Friday, April 20, 2012

Sisters

Friday greetings.



Today I am thinking about how grateful I am for:

Sister James Cecilia, SND, my first grade teacher, who somehow cradled and taught and admonished and loved 53 of us scared little Catholic kids in 1964.

Sister Della William, SND, my second and third grade teacher, who encouraged me to take my first piano lessons. She also taught me that visiting the elderly in nursing homes was the right thing to to: "Boys and girls, what we did today at the Francis Street Nursing Home is what Catholics do."

Sister Julie Maria, SND, my very first piano teacher (75 cents per one-hour lesson), who helped me fall in love with music and showed faith in a growing piano student.

Sister Leo Marie, SND (now Sister Rita Raboin, SND, working for decades now helping the poor in Brazil), my fifth grade teacher, who taught me a prayer that I still pray every day: "Be pleased, O God, to deliver them; look down, O God, to help them. Turn back the evil men and make them ashamed for hurting your people. Your people are poor and cry to you. O God, protect them. Amen."

Sister Helen Donald, SND, who, in sixth grade, chided the rest of the class for bullying a certain boy in her class.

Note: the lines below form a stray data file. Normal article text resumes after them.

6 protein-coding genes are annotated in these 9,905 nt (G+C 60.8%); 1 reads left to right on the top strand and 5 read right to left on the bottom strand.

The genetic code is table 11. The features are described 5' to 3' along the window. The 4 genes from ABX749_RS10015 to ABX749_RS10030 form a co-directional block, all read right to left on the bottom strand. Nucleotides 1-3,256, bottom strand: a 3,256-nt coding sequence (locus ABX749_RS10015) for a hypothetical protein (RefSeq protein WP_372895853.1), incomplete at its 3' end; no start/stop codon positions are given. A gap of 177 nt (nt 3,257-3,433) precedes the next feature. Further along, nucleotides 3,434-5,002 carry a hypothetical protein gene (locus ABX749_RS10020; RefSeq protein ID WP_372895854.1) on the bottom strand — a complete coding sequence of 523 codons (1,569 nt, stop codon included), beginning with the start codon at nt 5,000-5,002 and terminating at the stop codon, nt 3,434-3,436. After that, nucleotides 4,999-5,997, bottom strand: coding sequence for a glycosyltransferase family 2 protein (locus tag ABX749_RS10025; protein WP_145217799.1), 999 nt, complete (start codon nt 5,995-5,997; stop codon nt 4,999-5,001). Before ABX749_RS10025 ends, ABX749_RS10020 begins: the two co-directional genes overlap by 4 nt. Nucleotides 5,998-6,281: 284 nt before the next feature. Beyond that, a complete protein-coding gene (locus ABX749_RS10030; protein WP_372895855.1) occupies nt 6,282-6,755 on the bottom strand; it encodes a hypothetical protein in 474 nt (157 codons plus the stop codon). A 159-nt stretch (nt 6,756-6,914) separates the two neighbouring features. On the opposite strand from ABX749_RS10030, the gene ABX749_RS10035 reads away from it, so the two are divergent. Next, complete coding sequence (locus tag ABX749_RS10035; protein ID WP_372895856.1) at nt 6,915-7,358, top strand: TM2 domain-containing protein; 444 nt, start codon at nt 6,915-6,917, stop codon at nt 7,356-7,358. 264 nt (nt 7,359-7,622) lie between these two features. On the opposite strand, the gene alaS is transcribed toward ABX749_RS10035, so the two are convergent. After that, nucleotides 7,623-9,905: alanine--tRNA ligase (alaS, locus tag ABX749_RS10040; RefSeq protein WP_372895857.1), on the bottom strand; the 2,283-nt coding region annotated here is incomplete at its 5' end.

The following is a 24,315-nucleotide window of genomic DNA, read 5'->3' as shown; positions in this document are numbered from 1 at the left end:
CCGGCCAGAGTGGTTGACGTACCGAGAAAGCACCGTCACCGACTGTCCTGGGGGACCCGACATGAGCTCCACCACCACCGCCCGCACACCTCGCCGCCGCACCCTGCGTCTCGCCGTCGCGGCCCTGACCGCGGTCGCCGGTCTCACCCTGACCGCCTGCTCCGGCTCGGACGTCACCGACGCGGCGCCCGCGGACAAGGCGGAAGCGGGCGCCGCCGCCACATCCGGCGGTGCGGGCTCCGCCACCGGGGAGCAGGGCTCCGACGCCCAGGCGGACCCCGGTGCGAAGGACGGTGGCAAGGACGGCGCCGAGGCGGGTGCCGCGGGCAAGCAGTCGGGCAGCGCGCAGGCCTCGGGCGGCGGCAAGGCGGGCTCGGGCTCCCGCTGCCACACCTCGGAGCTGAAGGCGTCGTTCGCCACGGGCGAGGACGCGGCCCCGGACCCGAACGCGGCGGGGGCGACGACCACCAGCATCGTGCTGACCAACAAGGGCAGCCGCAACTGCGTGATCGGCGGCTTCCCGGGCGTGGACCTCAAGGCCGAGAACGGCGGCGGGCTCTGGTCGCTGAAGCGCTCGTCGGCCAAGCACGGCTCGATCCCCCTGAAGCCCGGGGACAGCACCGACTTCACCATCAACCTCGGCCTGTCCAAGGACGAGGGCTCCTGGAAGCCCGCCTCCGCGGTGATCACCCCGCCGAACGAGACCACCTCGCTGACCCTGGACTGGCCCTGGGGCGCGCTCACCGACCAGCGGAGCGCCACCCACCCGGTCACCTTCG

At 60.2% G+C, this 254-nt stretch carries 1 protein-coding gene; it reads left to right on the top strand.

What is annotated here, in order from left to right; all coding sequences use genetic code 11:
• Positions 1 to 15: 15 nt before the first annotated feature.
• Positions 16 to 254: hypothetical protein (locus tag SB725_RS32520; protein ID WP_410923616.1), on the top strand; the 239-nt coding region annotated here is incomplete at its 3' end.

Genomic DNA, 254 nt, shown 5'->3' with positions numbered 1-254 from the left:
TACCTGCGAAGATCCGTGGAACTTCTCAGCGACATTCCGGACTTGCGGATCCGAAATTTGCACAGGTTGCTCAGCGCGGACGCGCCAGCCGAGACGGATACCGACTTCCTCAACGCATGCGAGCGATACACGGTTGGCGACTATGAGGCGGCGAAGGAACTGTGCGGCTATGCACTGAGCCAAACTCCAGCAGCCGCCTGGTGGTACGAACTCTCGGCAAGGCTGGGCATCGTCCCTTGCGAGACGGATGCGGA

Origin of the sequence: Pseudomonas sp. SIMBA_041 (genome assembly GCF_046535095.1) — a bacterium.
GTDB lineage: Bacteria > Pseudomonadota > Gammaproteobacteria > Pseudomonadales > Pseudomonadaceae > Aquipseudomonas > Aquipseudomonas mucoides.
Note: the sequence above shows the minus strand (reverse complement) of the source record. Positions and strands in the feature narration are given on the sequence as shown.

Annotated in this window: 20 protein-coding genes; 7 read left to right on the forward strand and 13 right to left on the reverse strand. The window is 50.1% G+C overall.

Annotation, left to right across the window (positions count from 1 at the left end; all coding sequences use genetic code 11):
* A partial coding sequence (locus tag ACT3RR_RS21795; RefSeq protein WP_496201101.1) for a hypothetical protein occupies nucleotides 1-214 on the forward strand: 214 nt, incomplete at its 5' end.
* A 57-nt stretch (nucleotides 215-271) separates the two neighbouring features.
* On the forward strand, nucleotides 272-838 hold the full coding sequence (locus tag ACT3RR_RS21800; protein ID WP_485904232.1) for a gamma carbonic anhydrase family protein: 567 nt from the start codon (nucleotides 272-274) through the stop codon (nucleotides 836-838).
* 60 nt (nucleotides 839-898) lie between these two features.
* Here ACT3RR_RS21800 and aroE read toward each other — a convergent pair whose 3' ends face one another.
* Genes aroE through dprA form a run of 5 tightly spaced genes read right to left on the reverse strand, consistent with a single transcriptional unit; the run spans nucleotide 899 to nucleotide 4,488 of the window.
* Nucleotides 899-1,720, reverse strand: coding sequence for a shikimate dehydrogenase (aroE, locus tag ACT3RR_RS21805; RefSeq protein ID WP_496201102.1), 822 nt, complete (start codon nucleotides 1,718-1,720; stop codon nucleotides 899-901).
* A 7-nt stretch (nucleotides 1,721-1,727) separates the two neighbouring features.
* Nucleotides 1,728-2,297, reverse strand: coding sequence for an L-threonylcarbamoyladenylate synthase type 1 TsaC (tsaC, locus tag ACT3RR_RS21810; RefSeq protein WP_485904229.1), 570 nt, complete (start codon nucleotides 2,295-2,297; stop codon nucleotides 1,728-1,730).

Sister Mary Rose of the Sacred Heart, SND, who, as my seventh grade teacher, let us take breaks from our studies as she took the time to read contemporary novels to us.

Sister Ellen Julie Flanagan, SND, who tried her best to show us how drugs could ruin our young lives by starting the "Smart Teen" program in our school.

Sister Marie Behan, with whom I traveled the challenging journey of CPE at Mercy Hospital in Springfield, Massachusetts; she taught me that I could believe in myself even in the darkest days; Marie died a few years ago and I wept and wept at the loss.

Sister Mary Ellen Plummer, OP, who walked into the first immersion pool built in a Catholic Church in the Diocese of Orlando as the two of us showed people what baptism could really look like.

Sister Alice Michael of the Diocese of Brooklyn, New York, for an unparalled dedication to teaching young and old alike the potential and beauty of the Rite of Christian Initiation of Adults.

Sister Donna Steffen, who taught me so much about what spiritual discernment is.

Sister George Francis Riseling, SNJM, who simply loved her students at so many schools where she was principal.

Sister Elaine Kecer, OP, who, when asked why she had joined the parish liturgy committee, always said "The liturgy is my life."

Sister Mary Fran Fleischacker, OP, who walked with me through my doctoral program and continues to inspire so many through her love of music and liturgy.

Sister Rosa Monique Pena, OP, whose Cuban smile can light up a room and whose expertise in catechesis has formed thousands upon thousand of catechists who teach with vigor and conviction the truths of the Catholic faith.

Sister Ann, my colleague at Saint Mary Magdalen in Altamonte Springs, Florida, who lived with cancer and showed us what courage meant in her last days.